SAINT PAUL, Minn. — Three former Minneapolis police officers appeared in a St. Paul federal courtroom Tuesday afternoon, where a judge set the ground rules for their approaching trial on charges they violated the civil rights of George Floyd.
J Alexander Kueng, Thomas Lane and Tou Thao and their defense attorneys sat before federal court Judge Paul Magnuson, who said a panel of 12 jurors and six alternates will be seated to hear the case. The three former officers will be tried together, in a trial slated to begin Jan. 20.
The jury selection process is different than in state court. Judge Magnuson explained that a panel of 36 potential jurors will be brought in and questioned by the judge. Both prosecuting and defense attorneys will pass questions to the judge to ask, but will not interact with jury candidates themselves.
A second panel of 36 will be questioned, and if needed, another, and so on.
Once a pool of 40 potential panelists is passed for cause, prosecutors and the defense team will use their strikes to whittle the number down to the 18 people needed to hear the case.
KARE 11 reporter Lou Raguse says Judge Magnuson also ruled on a number motions, a few in favor of the defense including one to prevent "cumulative" evidence, such as multiple medical witnesses giving the same testimony.
The judge told the legal teams he would not let the 10-year-old girl who testified at Chauvin's state trial to take the stand, and ruled firefighter Genevieve Hansen cannot testify in her firefighter's uniform, as she did in the Chauvin proceedings. Hansen was in civilian clothes when she tried to convince the former officer to get off George Floyd's neck.
Also revealed in the pre-trial hearing is the fact no formal plea deal was offered to any of the three defendants. Raguse tweeted that prosecutors said the government was willing to enter into talks, but each former officer indicated they did not want to engage in further discussions on a deal.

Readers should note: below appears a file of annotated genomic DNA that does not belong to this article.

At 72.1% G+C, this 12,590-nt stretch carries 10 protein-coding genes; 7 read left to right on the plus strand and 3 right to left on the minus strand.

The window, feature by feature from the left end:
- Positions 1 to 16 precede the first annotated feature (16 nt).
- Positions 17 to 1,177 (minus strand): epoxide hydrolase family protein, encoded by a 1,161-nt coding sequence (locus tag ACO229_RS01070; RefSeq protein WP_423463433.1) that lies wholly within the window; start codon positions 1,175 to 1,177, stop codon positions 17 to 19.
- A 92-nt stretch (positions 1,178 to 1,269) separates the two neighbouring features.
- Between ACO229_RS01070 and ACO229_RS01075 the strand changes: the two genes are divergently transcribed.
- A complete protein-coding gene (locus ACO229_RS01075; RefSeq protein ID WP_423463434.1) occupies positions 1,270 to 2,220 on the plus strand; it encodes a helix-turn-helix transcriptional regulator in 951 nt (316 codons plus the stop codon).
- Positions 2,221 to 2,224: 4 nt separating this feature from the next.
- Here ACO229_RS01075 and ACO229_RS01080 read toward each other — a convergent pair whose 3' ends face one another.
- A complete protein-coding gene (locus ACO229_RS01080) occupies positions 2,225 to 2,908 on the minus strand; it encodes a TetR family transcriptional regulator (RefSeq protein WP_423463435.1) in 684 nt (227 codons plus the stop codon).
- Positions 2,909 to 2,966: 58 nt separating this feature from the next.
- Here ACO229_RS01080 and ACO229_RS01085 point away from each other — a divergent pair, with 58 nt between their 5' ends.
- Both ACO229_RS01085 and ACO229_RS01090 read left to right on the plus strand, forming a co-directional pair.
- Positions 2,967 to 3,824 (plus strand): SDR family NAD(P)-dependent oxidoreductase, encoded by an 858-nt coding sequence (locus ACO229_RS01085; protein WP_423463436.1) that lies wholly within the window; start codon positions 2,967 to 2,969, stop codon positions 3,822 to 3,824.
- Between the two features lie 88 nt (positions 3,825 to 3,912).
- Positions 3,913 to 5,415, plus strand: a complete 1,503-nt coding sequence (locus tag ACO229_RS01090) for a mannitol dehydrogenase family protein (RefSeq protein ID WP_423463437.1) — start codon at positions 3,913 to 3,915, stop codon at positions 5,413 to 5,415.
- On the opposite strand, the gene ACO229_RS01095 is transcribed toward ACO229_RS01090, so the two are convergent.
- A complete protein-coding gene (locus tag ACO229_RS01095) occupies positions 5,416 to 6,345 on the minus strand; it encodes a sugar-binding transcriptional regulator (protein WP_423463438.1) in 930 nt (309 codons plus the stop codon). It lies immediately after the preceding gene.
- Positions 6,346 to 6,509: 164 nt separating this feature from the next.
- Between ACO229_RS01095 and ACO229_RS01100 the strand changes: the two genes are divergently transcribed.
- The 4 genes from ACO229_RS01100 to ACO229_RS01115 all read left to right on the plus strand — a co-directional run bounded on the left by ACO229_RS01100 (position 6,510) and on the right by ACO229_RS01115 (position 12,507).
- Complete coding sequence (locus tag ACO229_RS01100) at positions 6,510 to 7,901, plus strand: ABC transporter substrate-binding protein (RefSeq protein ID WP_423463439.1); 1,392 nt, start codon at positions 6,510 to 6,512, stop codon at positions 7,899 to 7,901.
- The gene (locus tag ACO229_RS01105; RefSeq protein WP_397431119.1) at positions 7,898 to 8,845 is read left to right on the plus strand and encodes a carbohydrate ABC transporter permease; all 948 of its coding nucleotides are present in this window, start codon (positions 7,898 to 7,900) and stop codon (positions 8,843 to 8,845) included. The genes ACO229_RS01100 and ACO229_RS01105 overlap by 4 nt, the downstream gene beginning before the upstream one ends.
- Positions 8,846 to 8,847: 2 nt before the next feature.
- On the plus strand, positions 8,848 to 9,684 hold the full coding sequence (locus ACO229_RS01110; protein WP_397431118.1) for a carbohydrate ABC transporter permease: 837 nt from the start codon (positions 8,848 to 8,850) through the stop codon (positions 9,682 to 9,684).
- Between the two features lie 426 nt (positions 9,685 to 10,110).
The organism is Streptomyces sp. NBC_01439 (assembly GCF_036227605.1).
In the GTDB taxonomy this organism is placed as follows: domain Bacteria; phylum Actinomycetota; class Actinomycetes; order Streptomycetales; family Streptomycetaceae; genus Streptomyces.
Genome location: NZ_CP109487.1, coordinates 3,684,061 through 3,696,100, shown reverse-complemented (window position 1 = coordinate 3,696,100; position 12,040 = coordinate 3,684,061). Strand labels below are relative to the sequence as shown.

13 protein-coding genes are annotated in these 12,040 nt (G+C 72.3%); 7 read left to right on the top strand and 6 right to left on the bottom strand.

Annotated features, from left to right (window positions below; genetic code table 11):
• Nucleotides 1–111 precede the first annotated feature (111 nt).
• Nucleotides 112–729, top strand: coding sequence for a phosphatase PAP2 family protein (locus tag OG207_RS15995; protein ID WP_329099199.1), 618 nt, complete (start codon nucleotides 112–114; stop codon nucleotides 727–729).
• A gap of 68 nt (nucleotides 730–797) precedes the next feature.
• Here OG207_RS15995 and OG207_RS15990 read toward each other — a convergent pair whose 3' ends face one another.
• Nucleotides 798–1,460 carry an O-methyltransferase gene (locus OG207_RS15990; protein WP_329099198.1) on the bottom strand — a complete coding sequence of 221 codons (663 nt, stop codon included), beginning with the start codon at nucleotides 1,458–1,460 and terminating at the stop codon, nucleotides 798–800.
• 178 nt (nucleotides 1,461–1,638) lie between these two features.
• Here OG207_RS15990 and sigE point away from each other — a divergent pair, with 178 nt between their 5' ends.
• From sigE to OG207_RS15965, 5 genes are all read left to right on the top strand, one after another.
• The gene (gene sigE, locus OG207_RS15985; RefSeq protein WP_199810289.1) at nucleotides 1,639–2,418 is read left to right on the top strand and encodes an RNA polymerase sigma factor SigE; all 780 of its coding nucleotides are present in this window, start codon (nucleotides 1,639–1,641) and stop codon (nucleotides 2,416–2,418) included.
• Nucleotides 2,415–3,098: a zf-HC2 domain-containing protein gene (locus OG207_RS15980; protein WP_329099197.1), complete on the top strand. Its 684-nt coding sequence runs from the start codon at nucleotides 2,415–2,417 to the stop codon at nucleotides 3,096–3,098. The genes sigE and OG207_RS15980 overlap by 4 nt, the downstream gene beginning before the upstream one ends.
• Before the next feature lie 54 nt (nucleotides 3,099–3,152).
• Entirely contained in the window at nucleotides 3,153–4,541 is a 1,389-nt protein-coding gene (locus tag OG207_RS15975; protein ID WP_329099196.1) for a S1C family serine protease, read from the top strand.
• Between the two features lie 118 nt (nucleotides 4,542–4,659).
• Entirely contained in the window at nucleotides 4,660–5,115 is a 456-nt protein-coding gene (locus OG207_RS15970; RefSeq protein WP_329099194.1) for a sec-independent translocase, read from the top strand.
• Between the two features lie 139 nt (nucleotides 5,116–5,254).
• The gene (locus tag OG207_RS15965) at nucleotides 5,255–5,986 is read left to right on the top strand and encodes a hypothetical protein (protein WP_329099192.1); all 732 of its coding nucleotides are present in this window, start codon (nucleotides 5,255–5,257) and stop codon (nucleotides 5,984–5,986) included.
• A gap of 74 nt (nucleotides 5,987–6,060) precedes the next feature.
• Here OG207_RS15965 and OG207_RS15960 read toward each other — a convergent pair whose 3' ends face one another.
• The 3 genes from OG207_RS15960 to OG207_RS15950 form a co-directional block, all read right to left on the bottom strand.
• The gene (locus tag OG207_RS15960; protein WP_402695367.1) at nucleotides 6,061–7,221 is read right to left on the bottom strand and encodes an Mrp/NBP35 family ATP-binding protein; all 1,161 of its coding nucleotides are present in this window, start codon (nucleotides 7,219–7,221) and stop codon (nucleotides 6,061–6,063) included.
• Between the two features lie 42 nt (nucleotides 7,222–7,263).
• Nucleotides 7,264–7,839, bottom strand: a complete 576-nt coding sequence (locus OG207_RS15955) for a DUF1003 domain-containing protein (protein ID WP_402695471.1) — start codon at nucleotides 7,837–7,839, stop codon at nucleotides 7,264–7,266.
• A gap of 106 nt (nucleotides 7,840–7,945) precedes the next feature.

Judge Magnuson ended Tuesday's hearing with a long statement about concerns he has with the case as it stands. "I am deeply concerned that this case is getting out of proportion. And I mean that in a very direct way. I mean, 48 witnesses for the government," the judge said. A member of the prosecution team assured Magnuson they would not be calling 48 witnesses, saying the list was a "big picture" of those who might be called to the stand.
Magnuson also voiced concern about the ongoing COVID situation and courtroom security, saying "anarchy cannot exist and will not be permitted to exist... the rule of law must prevail." He closed by encouraging the government to bring the case "into more definitive perspective... move the case along, and get it tried in a shorter time" to lessen everyone's exposure to COVID and prevent a possible mistrial.
Last month, fellow former officer Derek Chauvin pleaded guilty to federal charges involving Floyd's death.
The three former officers have not yet stood trial on additional state charges.
Both the prosecution and defense have requested that Judge Peter Cahill delay the state's trial, currently scheduled to begin in early March. The request for delay says both sides agree that "a continuance should be granted in the interest of justice."
When the state trial does happen, Judge Cahill ruled that the proceedings will still be livestreamed and/or televised.
At the state level Thao, Lane and Kueng are each charged with aiding and abetting second-degree murder, and aiding and abetting second-degree manslaughter.
Chauvin was found guilty of Floyd's murder on June 25, 2021 and sentenced to 22 1/2 years in prison. He is currently being held in Minnesota's only maximum security prison, Oak Park Heights.